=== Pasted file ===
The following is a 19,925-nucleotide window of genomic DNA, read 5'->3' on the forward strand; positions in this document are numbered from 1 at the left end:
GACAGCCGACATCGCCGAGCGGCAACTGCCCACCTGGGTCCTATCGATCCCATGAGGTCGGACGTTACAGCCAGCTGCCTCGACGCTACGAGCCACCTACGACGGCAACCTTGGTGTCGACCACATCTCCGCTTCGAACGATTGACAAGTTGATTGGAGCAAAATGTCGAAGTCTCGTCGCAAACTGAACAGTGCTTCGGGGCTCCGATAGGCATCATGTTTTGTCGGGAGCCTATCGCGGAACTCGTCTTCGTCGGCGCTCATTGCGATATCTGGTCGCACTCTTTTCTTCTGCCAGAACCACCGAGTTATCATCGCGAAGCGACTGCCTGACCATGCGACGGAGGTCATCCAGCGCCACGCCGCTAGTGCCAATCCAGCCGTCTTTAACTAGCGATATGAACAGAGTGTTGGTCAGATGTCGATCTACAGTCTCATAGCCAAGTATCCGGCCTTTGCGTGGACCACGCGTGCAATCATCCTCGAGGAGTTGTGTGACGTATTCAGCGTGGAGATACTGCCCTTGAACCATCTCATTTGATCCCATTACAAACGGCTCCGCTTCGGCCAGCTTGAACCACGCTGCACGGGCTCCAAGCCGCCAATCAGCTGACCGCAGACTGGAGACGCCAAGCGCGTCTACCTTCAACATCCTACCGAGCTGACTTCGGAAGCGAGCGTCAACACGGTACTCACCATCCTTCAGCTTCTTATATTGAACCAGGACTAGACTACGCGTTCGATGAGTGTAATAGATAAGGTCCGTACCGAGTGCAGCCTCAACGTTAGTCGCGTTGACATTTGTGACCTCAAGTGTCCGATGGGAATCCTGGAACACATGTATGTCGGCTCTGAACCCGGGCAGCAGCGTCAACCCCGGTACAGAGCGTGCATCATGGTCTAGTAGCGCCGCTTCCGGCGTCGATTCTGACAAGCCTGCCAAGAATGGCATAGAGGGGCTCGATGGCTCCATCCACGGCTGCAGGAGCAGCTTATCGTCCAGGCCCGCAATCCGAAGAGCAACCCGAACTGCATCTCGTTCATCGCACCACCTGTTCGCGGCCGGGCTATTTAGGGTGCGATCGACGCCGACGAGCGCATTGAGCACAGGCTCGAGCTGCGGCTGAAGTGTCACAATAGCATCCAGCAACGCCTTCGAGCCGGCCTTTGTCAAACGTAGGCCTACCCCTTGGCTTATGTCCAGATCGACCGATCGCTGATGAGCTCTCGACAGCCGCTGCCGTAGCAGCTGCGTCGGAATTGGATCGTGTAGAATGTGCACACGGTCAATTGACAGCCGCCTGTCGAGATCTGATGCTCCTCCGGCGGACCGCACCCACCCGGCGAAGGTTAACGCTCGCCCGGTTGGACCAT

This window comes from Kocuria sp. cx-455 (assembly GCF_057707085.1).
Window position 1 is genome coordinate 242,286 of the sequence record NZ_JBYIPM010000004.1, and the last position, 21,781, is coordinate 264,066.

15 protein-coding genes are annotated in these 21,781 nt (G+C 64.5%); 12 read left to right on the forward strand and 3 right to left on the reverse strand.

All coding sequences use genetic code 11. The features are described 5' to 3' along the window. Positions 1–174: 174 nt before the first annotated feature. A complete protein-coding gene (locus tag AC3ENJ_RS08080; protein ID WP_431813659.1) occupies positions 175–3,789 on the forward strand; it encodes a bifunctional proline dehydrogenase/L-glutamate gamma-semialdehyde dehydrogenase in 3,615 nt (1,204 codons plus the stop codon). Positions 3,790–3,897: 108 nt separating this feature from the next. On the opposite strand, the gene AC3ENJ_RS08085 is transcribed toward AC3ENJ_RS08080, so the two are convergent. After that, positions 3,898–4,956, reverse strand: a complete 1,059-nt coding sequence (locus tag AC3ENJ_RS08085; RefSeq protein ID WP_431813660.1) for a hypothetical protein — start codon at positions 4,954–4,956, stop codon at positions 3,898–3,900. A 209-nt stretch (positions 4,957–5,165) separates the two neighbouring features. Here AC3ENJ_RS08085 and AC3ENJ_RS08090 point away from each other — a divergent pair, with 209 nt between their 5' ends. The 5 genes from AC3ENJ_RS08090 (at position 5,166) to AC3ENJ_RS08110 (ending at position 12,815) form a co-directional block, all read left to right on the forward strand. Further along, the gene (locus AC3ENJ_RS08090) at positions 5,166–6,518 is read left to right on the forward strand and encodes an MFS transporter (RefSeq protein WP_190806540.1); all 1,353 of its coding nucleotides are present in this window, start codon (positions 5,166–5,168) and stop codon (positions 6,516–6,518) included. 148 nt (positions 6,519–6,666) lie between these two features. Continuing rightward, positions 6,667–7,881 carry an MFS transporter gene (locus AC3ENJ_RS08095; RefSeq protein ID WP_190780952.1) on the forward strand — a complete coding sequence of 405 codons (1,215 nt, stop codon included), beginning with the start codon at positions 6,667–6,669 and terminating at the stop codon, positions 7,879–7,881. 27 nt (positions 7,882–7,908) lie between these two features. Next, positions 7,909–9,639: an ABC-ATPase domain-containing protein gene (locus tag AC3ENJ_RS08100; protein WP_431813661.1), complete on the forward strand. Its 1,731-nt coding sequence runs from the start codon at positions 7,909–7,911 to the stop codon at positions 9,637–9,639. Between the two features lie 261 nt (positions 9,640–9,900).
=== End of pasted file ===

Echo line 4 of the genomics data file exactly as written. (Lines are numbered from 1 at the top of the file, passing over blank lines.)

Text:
Window position 1 is genome coordinate 242,286 of the sequence record NZ_JBYIPM010000004.1, and the last position, 21,781, is coordinate 264,066.